In a study at Brigham Young University,[35] the concept of schadenfreude was mentioned alongside dark personality types. Schadenfreude is a German term that means “enjoying another person’s plight or misfortune”[36] and it can sometimes imply “wishing for that bad outcomes”.[37] Schadenfreude people enjoy watching others suffer because, according to Nietzsche, “schadenfreude is a pleasure gained by passively observing others suffering rather than actively inflicting suffering on others”. There is a link between schadenfreude and self-esteem as well. Individuals with low self-esteem experience schadenfreude more frequently and intensely.[38] The aim of this research was to look into the motivations of people with antisocial behavior disorder who maliciously observe others online. In this study, researchers edited an online survey of nearly 400 Reddit (global social news and discussion site) users by using the survey results to conduct personality analysis. According to survey results, the majority of online trolls were seen to exhibit schadenfreude traits and Dark Triad personality traits such as narcissism, Machiavellianism, and psychopathy. According to the study, schadenfreude people believe that trolling is a form of communication that enriches rather than inhibits online discussion, and as a result, they are unaware of how their words or actions affect the other side. Trolling is viewed as a tool for establishing dialogue rather than a disruptive thing by people with such personality traits.[35]

Another factor that has a direct impact on users’ online behavior is their ability to be anonymous. This phenomenon is so common that it has been termed the Online Disinhibition Effect in the literature. Anonymous communication triggers online disinhibition because when a person sends a message over the internet, they can log off without receiving an immediate response. Therefore, it is not required to think about what is being said.[39,40] Online disinhibition effect is a sense of freedom when communicating online as compared to face-to-face communication, as well as a lack of restraint.[41] People feel safer saying things online that they can’t say in real life because they can remain completely anonymous and invisible behind a computer screen.[42] In the real world, people evaluate the behavior of those around them subconsciously and adjust their own behavior accordingly. However, there is no such feedback mechanism online. According to some, the consequences of such an effect can be both positive and negative. Antisocial behavior caused by toxic disinhibition can manifest itself in a variety of ways, including cyberbullying, trolling, and social idleness on multiple online platforms such as blogs, hate sites, and comment sections.[42,43]

A study that looked at the effect of anonymity on social behavior tested the hypothesis that “group membership facilitates antisocial behavior, group membership causes a sense of anonymity, and anonymity facilitates antisocial behavior”.[44] In the study, participants are divided into four groups: disguised or not disguised alone and disguised or not disguised in a group. Participants were given banners that read “Masturbation is fun” and asked to walk around campus with them to simulate antisocial behavior. As a result, when engaging in antisocial behavior, participants stated that they would rather be disguised, but also in a group, than alone. When the results were found to be statistically significant, the hypotheses were concluded to be correct.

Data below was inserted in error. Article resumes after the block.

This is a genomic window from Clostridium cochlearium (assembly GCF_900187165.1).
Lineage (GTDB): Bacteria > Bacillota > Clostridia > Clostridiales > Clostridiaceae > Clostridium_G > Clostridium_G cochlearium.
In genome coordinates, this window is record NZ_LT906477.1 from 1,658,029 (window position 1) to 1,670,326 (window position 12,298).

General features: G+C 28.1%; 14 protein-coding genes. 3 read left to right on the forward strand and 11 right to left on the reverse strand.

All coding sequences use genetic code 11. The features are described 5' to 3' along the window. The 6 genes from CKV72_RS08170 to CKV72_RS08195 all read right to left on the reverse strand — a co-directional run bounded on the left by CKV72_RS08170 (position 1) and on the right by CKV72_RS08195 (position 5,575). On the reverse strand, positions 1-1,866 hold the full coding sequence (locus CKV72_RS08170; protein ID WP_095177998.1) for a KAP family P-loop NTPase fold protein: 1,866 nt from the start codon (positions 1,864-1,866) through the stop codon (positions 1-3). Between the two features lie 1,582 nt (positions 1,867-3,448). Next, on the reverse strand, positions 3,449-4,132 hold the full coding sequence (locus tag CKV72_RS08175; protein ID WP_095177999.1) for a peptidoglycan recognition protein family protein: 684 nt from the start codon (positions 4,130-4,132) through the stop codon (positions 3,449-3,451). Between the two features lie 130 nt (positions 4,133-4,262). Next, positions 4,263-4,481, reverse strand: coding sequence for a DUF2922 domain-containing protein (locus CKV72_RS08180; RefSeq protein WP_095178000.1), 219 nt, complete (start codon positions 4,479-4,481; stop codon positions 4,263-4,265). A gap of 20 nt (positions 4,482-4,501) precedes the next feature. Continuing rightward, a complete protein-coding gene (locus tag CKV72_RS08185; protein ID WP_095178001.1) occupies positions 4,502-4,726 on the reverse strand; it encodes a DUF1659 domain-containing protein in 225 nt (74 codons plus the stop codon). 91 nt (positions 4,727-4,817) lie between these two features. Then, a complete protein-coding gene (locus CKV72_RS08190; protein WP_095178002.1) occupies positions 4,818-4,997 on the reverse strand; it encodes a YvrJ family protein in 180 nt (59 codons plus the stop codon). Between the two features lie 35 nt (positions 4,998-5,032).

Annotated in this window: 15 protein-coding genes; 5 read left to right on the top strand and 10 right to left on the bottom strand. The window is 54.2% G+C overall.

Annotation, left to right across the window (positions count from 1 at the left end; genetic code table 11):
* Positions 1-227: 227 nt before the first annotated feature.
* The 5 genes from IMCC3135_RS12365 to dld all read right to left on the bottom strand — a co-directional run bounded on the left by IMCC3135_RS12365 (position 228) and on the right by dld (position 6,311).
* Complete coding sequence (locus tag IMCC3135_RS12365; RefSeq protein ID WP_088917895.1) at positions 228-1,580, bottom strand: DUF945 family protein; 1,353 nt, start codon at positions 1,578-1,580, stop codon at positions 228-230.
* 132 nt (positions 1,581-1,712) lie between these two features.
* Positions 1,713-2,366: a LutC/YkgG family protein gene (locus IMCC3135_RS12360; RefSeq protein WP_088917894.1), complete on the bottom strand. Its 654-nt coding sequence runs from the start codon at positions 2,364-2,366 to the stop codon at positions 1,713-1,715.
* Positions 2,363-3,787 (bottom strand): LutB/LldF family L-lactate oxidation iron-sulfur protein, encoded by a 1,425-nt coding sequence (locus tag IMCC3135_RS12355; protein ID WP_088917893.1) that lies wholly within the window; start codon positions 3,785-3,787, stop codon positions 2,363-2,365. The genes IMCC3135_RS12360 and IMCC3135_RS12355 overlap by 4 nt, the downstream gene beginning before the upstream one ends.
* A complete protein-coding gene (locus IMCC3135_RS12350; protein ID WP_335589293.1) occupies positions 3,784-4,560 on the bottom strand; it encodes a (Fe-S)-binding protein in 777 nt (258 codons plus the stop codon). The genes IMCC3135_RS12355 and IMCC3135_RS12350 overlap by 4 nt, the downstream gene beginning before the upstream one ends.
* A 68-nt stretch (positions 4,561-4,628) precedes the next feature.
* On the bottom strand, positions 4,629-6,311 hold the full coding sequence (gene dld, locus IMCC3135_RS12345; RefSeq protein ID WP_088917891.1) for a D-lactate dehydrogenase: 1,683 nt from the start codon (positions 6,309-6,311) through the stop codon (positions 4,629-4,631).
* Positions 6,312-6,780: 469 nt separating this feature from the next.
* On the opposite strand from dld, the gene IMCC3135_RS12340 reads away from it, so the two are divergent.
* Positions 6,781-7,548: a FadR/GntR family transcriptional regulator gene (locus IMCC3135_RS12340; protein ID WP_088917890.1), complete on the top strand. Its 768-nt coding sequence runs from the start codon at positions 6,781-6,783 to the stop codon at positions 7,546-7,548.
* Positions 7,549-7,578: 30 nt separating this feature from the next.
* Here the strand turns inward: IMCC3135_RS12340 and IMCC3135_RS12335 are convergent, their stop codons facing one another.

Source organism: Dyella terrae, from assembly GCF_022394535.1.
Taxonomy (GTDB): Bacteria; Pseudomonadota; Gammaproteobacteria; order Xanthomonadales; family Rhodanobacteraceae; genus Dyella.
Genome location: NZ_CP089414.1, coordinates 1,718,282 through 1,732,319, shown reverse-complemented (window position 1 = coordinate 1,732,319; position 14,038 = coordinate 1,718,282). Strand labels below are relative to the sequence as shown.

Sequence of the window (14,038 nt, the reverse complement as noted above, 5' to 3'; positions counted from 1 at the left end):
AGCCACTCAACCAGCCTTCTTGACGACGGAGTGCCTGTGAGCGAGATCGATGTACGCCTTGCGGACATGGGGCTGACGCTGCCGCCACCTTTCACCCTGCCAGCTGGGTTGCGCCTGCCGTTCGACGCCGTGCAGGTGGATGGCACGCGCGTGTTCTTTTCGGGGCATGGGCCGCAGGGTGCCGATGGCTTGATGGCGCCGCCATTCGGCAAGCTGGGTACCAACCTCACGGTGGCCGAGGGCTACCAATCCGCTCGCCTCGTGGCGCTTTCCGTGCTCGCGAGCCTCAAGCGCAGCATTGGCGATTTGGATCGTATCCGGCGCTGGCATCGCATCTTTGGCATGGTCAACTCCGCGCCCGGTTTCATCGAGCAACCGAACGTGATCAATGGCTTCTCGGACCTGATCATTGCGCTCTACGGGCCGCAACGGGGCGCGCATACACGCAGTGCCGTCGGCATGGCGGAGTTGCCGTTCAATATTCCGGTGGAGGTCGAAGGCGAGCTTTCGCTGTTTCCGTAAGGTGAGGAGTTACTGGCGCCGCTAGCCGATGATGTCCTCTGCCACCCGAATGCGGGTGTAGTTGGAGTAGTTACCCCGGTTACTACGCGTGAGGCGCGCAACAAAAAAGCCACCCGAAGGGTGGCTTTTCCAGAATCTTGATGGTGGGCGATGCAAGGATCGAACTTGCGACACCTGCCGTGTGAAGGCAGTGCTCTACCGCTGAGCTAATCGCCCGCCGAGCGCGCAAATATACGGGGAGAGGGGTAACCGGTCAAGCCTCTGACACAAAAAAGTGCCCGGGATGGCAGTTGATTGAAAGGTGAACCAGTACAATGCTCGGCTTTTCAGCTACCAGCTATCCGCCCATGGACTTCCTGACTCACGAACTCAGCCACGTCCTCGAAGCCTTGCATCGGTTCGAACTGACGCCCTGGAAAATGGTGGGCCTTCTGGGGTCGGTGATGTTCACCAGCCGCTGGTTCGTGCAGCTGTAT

There are so many studies that focus on victim behavior or the consequences of bullying after attacks for people who have been bullied.[45-48] However, the state of bullying for individuals who are perpetrators of bullying behavior has rarely been examined to date. Although there is a wealth of literature on attackers and aggression, there are few studies that examine bullying while taking into account power imbalance, frequency of repetition, and variables that distinguish bullying from other forms of peer aggression.[49] One factor that makes reviews about bullying difficult is the complicated relationship between acceptance, and rejection.[50] The reason for this complexity is a stereotypical view about bullying people. Based on this stereotype, people who bully should have high psychopathologies, low social skills, and less value and competence than their peers. While there are some studies that support this viewpoint,[51-53] unlike traditional bullies, cyberbullies can now be of any position or age, removing the balance of power required to become more physically dominant thanks to anonymous accounts.

When the social status is examined in relation to the emergence of bullying, a different profile emerges than expected. According to studies, the majority of bullied children and young people wield significant power within peer dynamics, and bullies with high status are viewed as popular, socially talented, and leaders by their peers.[54-58] High-status bullies have also been found to rank high on competencies and assets valued by their peers, such as being attractive or being good athletes.[58,59] They were also discovered to have the lowest psychopathology scores and to use aggression as a tool to gain and maintain dominance.[60,61] For example, a study in Argentina examined several emotional issues among cyberbullies. Differences have been compared between traditional bullies, cyberbullies, and other peers who are not involved in them. According to the research results, 8% of people were identified as cyberbullies, while only 4% were identified as both traditional and cyberbullies. Interestingly, cyberbullies have reported lower levels of depression or anxiety than traditional bullies. The study also concluded that cyberbullies are less neurotic and more acceptable than traditional bullies.[62] While the mental consequences of cyberbullying are well documented, research on issues such as brain development and the impact of neurobiological factors is very limited. Although brain studies investigate neural mechanisms associated with behavioral disorders, personality types, antisocial behaviors, and aggression, there are few studies that specifically examine these factors in relation to cyberbullying and investigate how cyberbullying affects the brain using techniques such as MRI.